ANAHEIM, Calif. — Shohei Ohtani struggled through two innings of his highly anticipated start against the Boston Red Sox on Tuesday night and was ultimately removed because he developed a blister on his pitching hand, according to an in-game announcement from the Los Angeles Angels.
Following the team’s 10-1 loss, Los Angeles manager Mike Scioscia said he is hopeful that Ohtani will make his next scheduled start, which is still undetermined, and added that the blister will not affect his ability to hit.
Prior to exiting, Ohtani gave up three runs and required 66 pitches to record the first six outs in front of a sold-out Angel Stadium crowd.
Ohtani, who had surrendered only three runs in the first 13 innings of his major league career, began the game by giving up a leadoff homer to Mookie Betts. He ended up allowing four hits and two walks, throwing only 52 percent of his pitches for strikes and generating just three swings and misses.
“The blister actually developed in my last start,” Ohtani said through an interpreter after the game. “The medical people took a look at it, and they felt like it would be fine for today. I also felt the same way. I tried to pitch today, and the high intensity of the game, it didn’t hold up too well. The medical staff was looking at it. They just wanted to play it safe. I wanted to go back out, but they told me you should take it safe.”
Ohtani took the mound on eight days’ rest because his Sunday start against the Kansas City Royals was postponed due to frigid weather.
“He didn’t say anything in warm-ups about it, and it seemed like it had an effect on some of his command. He got through two innings, but we don’t want it to get any worse. Just make sure you bounce back for his next start, which we anticipate right now,” Scioscia said.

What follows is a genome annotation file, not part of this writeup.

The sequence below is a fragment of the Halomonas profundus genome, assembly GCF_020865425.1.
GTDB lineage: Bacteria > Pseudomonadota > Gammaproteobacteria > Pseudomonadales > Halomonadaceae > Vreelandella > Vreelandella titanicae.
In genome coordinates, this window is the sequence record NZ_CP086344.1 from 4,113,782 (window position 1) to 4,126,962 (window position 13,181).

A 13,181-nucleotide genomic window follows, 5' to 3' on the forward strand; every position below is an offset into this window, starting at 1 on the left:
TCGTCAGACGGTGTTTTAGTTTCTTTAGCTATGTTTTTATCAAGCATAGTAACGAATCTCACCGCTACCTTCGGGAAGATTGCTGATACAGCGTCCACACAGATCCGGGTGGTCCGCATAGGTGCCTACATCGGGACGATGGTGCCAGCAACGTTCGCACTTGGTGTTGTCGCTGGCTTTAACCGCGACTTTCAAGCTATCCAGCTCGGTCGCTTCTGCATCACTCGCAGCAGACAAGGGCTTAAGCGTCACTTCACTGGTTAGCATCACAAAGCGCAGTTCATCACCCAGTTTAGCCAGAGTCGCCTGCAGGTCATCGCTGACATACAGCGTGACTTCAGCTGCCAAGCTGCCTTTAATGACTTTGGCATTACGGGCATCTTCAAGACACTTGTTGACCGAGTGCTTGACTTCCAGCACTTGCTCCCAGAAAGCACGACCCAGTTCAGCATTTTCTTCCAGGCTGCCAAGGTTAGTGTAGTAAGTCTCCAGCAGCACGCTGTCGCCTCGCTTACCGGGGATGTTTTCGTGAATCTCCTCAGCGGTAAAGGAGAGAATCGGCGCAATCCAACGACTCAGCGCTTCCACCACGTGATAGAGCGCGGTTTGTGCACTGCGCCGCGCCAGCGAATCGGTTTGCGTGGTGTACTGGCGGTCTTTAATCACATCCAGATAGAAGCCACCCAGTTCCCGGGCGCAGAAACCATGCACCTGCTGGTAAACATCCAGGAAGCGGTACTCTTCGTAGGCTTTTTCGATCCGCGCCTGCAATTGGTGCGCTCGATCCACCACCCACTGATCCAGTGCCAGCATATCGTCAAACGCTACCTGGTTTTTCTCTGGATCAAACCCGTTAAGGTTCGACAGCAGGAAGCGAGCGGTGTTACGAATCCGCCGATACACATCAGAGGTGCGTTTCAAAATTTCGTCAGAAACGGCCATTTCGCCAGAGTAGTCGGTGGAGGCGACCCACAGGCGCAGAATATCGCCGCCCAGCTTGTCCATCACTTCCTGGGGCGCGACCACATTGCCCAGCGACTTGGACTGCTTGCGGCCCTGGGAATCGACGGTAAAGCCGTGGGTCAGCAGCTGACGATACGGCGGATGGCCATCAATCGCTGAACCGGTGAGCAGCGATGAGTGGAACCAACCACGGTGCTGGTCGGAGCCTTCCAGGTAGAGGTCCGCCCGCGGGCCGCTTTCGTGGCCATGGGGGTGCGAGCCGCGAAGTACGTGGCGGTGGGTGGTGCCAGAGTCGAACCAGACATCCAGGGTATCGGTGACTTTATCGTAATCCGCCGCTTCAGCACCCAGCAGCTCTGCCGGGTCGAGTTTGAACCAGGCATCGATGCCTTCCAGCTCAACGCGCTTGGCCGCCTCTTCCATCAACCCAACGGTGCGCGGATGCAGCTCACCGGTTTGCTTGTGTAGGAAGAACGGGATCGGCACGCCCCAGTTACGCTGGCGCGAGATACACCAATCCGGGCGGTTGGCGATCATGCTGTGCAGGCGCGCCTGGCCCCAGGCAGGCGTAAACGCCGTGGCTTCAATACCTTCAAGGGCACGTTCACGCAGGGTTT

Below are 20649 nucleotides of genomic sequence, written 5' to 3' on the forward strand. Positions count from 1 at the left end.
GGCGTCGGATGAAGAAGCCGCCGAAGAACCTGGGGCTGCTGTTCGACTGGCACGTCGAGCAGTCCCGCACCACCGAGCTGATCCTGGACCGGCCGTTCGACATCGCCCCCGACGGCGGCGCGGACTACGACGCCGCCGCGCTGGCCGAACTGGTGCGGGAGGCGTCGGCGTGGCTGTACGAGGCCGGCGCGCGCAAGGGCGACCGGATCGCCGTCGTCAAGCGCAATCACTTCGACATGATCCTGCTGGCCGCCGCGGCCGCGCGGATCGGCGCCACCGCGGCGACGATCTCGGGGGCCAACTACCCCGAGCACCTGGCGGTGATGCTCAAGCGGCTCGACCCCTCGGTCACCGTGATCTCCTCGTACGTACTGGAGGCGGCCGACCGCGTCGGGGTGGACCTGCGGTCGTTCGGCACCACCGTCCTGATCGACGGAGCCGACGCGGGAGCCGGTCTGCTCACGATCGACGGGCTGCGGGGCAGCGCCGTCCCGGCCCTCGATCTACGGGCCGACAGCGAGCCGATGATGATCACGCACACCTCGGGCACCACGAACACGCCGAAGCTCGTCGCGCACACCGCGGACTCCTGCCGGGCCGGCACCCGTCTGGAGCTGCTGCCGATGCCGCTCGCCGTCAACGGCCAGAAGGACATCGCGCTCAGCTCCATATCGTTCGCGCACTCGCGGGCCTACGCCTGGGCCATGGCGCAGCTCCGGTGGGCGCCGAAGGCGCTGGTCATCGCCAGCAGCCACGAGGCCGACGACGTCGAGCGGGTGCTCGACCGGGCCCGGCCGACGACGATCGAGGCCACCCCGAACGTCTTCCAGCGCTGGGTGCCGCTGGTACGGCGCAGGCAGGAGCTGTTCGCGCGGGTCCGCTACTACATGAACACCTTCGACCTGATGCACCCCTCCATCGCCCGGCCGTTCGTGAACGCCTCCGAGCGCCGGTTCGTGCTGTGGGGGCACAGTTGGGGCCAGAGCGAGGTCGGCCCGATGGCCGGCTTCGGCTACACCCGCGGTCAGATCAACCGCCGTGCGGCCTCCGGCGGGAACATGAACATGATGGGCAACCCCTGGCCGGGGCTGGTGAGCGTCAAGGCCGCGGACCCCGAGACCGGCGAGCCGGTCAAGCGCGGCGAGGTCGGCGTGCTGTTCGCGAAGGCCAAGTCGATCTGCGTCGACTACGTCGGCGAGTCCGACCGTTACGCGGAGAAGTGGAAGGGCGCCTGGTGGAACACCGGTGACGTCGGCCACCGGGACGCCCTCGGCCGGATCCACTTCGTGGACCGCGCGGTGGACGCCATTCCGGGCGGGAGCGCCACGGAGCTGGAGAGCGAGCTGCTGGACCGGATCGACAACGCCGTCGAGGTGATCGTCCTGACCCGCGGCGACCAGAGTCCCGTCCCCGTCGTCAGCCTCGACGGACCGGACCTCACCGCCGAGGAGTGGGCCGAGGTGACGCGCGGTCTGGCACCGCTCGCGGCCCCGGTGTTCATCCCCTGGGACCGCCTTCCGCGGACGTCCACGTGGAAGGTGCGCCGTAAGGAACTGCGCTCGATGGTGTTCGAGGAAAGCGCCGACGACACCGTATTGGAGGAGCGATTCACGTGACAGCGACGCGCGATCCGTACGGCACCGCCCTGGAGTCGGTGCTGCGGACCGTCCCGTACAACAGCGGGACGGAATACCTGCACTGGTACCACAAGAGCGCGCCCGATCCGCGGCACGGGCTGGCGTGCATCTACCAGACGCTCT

With a win, Ohtani would have become the first player in major league history to win three games as a pitcher and hit three home runs by the end of April, according to research from the Elias Sports Bureau. Instead, the two-way Japanese phenom never gained command of his splitter and didn’t have much of a chance against the high-powered Red Sox.
Ohtani spiked five pitches in the first inning, one of which bounced about five feet in front of home plate and resulted in a wild pitch. He began the second inning with two high sliders that backed up Eduardo Nunez, then allowed each of the next four batters to reach base.
“My splitter, I didn’t have good command of that. My fastball, I didn’t feel off my fingertips. Same with my slider,” Ohtani said.
The Angels (13-4) and Red Sox (14-2) entered as the two leaders in run differential, respectively. But the Red Sox pulled away early, adding another five runs in the third inning against Luke Bard.
Ohtani threw just 34 percent of his off-speed pitches for strikes, down from 68 percent in his first two starts, according to ESPN Stats & Information research. Sixty-two percent of his off-speed pitches were non-competitive pitches, which means they were more than 18 inches from the center of the strike zone. That number was only 26 percent in his first two starts.